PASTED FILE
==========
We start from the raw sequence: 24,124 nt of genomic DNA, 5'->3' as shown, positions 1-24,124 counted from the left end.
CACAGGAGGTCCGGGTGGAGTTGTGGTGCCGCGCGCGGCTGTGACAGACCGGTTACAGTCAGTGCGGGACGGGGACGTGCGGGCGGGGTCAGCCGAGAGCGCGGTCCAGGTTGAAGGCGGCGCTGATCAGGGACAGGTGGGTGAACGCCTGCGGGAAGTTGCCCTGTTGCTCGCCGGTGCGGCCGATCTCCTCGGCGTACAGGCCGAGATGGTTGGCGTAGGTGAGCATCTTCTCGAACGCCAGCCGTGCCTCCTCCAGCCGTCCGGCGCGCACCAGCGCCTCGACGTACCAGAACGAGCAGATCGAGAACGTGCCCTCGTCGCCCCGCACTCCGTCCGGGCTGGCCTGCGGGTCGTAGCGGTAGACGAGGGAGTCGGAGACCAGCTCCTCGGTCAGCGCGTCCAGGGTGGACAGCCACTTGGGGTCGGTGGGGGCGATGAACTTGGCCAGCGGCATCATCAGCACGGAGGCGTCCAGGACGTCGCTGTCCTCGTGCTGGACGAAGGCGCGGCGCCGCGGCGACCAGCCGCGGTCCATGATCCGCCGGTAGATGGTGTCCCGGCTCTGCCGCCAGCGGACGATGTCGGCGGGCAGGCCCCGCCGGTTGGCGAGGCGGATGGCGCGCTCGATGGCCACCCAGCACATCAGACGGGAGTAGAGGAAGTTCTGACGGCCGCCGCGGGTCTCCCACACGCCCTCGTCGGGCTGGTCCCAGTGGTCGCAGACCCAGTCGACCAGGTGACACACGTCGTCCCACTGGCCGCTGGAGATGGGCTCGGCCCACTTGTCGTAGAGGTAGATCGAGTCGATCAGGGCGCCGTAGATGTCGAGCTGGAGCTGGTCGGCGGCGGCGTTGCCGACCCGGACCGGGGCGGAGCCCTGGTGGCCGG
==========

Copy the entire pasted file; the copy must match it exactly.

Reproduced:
We start from the raw sequence: 24,124 nt of genomic DNA, 5'->3' as shown, positions 1-24,124 counted from the left end.
CACAGGAGGTCCGGGTGGAGTTGTGGTGCCGCGCGCGGCTGTGACAGACCGGTTACAGTCAGTGCGGGACGGGGACGTGCGGGCGGGGTCAGCCGAGAGCGCGGTCCAGGTTGAAGGCGGCGCTGATCAGGGACAGGTGGGTGAACGCCTGCGGGAAGTTGCCCTGTTGCTCGCCGGTGCGGCCGATCTCCTCGGCGTACAGGCCGAGATGGTTGGCGTAGGTGAGCATCTTCTCGAACGCCAGCCGTGCCTCCTCCAGCCGTCCGGCGCGCACCAGCGCCTCGACGTACCAGAACGAGCAGATCGAGAACGTGCCCTCGTCGCCCCGCACTCCGTCCGGGCTGGCCTGCGGGTCGTAGCGGTAGACGAGGGAGTCGGAGACCAGCTCCTCGGTCAGCGCGTCCAGGGTGGACAGCCACTTGGGGTCGGTGGGGGCGATGAACTTGGCCAGCGGCATCATCAGCACGGAGGCGTCCAGGACGTCGCTGTCCTCGTGCTGGACGAAGGCGCGGCGCCGCGGCGACCAGCCGCGGTCCATGATCCGCCGGTAGATGGTGTCCCGGCTCTGCCGCCAGCGGACGATGTCGGCGGGCAGGCCCCGCCGGTTGGCGAGGCGGATGGCGCGCTCGATGGCCACCCAGCACATCAGACGGGAGTAGAGGAAGTTCTGACGGCCGCCGCGGGTCTCCCACACGCCCTCGTCGGGCTGGTCCCAGTGGTCGCAGACCCAGTCGACCAGGTGACACACGTCGTCCCACTGGCCGCTGGAGATGGGCTCGGCCCACTTGTCGTAGAGGTAGATCGAGTCGATCAGGGCGCCGTAGATGTCGAGCTGGAGCTGGTCGGCGGCGGCGTTGCCGACCCGGACCGGGGCGGAGCCCTGGTGGCCGG